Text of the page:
Feminism, a worldwide movement that started to establish, define and defend equal rights for women in all sections- economically, politically, and socially. India, being a patriarchal society gives a gender advantage to the men in the society thus, Indian feminists sought to fight against the culture-specific issue for women in India. Feminism itself is nothing but a simple movement that pursues equal rights for women (including transwomen) and against misogyny both external and internal. It states nowhere that women should get more wages than men, that women deserve more respect than men, that's pseudo-feminism.
Pseudo feminists state that women deserve more respect and rights, any other gender deserves no respect. They feel that women should be the ones ruling the world and at higher positions. When feminism takes a turn for extremities it becomes pseudo-feminism and people who label themselves as feminists will bash anyone who speaks against even the wrongdoings of a woman. They'll bash women who're wife and sisters for not speaking up and support any women criticizing political leaders even if it's completely irrational. This is where hypocrisy and pseudo-feminism merge with each other.
They take advantage of the rights given to women to protect themselves to threaten other genders. The rights given to women are supposed to make them feel reassured that they can reach out to the judiciary if their rights are being hampered not to threaten to make the victim sound like the culprit.
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Indian Feminist Movement has made significant progress however, even in the modern world women are still unsafe and are discriminated against when it comes to getting a job, land ownership, and access to education. While filling the official papers it is still asked "Wife of /Daughter of:….."
People in India still continue the practice of sex-selective abortion, abandoning the girl child, not letting girl child study instead they should learn household chores, they are seen as a burden to the family. Such injustices make feminism such an important movement, gender equality is worth fighting for to create a safe environment for women. Feminists over the years have been criticized for focusing on the rights of privileged women and not giving equal representation to poorer and lower caste women, which has led to separate caste-specific feminist organizations and movements.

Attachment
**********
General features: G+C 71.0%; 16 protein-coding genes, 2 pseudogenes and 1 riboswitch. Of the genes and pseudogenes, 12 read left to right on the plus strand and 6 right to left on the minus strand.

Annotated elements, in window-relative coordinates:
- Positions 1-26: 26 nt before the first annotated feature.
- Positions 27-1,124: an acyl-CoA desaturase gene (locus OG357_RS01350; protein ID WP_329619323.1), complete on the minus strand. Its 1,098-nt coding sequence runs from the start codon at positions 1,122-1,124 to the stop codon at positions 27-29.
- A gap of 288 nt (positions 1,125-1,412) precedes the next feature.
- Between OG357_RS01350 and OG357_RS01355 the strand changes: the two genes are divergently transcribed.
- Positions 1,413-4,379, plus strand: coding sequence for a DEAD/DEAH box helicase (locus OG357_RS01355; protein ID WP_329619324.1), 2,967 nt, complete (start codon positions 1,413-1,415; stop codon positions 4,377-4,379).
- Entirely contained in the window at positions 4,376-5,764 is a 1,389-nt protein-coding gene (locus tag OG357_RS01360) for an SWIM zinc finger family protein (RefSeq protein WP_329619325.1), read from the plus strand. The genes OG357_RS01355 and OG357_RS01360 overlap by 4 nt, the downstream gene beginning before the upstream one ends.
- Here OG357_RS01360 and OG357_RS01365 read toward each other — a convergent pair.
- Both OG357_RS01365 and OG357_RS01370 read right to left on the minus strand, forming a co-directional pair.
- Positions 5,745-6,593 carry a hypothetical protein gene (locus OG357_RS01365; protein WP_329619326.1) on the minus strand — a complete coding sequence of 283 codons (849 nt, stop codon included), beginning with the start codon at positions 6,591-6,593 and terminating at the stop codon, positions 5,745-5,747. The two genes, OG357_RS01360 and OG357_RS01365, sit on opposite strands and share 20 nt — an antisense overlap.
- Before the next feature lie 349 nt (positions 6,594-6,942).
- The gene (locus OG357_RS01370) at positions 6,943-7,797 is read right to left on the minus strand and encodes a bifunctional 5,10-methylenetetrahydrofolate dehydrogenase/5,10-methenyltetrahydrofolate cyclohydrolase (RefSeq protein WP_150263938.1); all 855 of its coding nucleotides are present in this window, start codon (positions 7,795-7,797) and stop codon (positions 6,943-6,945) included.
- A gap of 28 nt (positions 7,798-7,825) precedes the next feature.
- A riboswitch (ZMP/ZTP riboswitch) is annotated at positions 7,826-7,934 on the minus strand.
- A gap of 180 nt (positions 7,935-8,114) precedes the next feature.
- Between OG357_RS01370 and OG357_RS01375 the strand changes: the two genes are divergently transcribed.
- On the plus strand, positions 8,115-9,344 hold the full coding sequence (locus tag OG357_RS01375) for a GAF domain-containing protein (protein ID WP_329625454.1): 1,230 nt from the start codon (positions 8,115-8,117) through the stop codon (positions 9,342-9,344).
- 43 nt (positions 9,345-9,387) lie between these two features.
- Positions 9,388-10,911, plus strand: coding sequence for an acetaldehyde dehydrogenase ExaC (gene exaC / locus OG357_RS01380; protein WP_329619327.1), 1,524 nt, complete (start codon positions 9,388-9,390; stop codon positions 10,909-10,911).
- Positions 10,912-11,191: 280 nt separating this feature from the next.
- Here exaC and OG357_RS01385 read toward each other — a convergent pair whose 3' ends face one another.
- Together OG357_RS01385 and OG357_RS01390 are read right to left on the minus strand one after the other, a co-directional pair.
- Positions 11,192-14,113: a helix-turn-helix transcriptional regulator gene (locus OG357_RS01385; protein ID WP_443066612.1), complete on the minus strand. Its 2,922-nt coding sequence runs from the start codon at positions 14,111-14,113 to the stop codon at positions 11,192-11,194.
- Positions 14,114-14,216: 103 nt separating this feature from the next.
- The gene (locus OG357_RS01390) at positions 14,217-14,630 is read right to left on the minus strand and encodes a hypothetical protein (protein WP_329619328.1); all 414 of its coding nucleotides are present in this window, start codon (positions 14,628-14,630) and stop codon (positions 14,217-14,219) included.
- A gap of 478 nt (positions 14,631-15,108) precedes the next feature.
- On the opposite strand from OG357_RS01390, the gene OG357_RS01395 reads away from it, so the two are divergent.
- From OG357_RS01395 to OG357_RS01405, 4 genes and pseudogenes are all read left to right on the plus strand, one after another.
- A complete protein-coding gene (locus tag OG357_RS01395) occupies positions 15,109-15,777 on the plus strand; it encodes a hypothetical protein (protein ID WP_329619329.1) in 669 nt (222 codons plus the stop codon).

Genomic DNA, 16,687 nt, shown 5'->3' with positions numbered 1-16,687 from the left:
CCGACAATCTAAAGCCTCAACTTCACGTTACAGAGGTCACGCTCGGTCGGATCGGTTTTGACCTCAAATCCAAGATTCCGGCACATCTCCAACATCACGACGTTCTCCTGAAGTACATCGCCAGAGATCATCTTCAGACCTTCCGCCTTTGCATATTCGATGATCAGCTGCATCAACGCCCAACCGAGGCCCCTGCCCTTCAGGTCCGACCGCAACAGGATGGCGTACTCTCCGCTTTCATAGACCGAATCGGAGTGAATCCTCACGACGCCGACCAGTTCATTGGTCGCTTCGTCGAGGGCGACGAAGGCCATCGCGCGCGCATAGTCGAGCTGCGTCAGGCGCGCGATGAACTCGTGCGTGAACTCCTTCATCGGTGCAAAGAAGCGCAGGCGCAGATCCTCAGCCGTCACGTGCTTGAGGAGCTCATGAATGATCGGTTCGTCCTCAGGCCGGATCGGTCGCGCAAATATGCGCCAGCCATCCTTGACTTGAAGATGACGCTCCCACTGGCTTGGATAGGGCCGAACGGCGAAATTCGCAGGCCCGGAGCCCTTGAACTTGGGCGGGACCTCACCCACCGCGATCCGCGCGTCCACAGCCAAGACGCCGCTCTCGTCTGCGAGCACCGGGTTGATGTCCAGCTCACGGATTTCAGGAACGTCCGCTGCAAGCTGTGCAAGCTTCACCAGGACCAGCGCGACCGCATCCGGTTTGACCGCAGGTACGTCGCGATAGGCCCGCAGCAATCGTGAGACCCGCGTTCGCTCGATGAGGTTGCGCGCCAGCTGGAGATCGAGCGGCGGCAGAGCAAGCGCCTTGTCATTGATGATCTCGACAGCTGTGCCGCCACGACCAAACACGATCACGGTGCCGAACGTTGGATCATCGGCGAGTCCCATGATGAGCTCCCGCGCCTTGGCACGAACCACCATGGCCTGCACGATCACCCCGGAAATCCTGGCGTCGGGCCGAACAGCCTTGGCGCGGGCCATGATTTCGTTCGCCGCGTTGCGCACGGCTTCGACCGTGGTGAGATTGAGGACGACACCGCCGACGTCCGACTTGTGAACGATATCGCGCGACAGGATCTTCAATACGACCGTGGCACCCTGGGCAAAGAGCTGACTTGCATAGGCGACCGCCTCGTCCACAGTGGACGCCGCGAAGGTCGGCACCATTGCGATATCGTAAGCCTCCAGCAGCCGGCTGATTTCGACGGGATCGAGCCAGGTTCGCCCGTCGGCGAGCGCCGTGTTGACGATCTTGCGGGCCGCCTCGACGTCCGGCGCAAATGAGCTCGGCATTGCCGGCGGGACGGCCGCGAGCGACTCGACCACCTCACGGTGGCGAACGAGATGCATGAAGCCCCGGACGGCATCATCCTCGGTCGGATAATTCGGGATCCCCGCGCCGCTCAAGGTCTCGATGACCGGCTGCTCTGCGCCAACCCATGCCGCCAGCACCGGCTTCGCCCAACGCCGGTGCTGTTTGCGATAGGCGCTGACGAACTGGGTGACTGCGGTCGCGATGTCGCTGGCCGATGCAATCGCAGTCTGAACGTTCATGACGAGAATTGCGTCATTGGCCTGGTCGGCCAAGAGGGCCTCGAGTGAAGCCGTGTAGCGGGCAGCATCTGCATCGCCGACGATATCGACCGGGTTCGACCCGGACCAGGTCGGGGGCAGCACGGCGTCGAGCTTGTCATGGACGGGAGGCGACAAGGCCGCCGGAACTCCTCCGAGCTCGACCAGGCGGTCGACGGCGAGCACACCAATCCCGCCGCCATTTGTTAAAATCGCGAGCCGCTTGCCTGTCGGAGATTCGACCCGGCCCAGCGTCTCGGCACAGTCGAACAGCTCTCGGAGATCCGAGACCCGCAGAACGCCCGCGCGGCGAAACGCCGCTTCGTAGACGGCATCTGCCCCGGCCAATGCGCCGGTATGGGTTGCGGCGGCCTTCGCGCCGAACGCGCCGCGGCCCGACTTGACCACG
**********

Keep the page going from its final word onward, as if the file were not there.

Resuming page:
Some notable milestones in the Feminist Movement
- Raja Ram Mohan Roy campaigned against Sati Pratha (practice in which a widow sacrificed herself by sitting atop her deceased husband's funeral pyre) and child marriage
- Savitribai Phule started the first school for girls at Bhidewada in Pune city in 1848.
- In 1972, SEWA, the biggest trade union for women was set up by Ela Bhatt for women working in the informal sector.
- The Chipko Movement was launched and led by women in 1973.
- #MeToo movement against sexual harassment and abuse was started in 2006 and revived in the year 2015.
People in India still continue the practice of sex-selective abortion, abandoning the girl child, not letting girl child study instead they should learn household chores, they are seen as a burden to the family.Unsplash
Feminism is often misunderstood as pseudo-feminism and hence, becomes the target for public hatred and is accused of wronging other genders under the façade of feminism. It is misunderstood by Indians as female domination instead of gender equality. Indian society and Indian feminists believe that only men are perpetrators of a heinous crime like rape and they refuse to even recognize the men who say they were raped and it's the toxic masculinity in the society that believes how can a woman rape a man? Reality is different from what we believe, women can be the perpetrator too, women threaten to file a case of domestic violence, or sexual assault against innocent people just to fulfill their ego.
Thankfully feminism and pseudo feminism are two separate concepts and feminism is just about equality and not judgment. Indian society and feminists actually need to understand the difference between the two and stop tarnishing the Feminist Movement as a whole.
Keywords: Feminism, World, India, Pseudo-Feminism, Gender
Kerala is a land of many good things. It has an abundance of nature, culture, art, and food. It is also a place of legend and myth, and is known for its popular folklore, the legend of Yakshi. This is not a popular tale outside the state, but it is common knowledge for travellers, especially those who fare through forests at night.
The legend of the yakshi is believed to be India's equivalent of the Romanian Dracula, except of course, the Yakshi is a female. Many Malayalis believe that the Yakshi wears a white saree and had long hair. She has a particular fragrance, which is believed to be the fragrance of the Indian devil-tree flowers. She seduces travellers with her beauty, and kills them brutally.
Yakshi idol in Veroor, Sri Dharamashastha temple Image source: wikimedia commons
The Yakshi is believed to live in a palm tree which can appear like a palace. Victims are taken here before they are killed. Travellers on highways are often advised not to stop near heavily forested areas, or speak to anyone who closely resembles a Yakshi. Some believe she can change form, while other hold to the belief that she doesn't. after securing her victim, the only trace left behind is body parts like hair, nails, and teeth.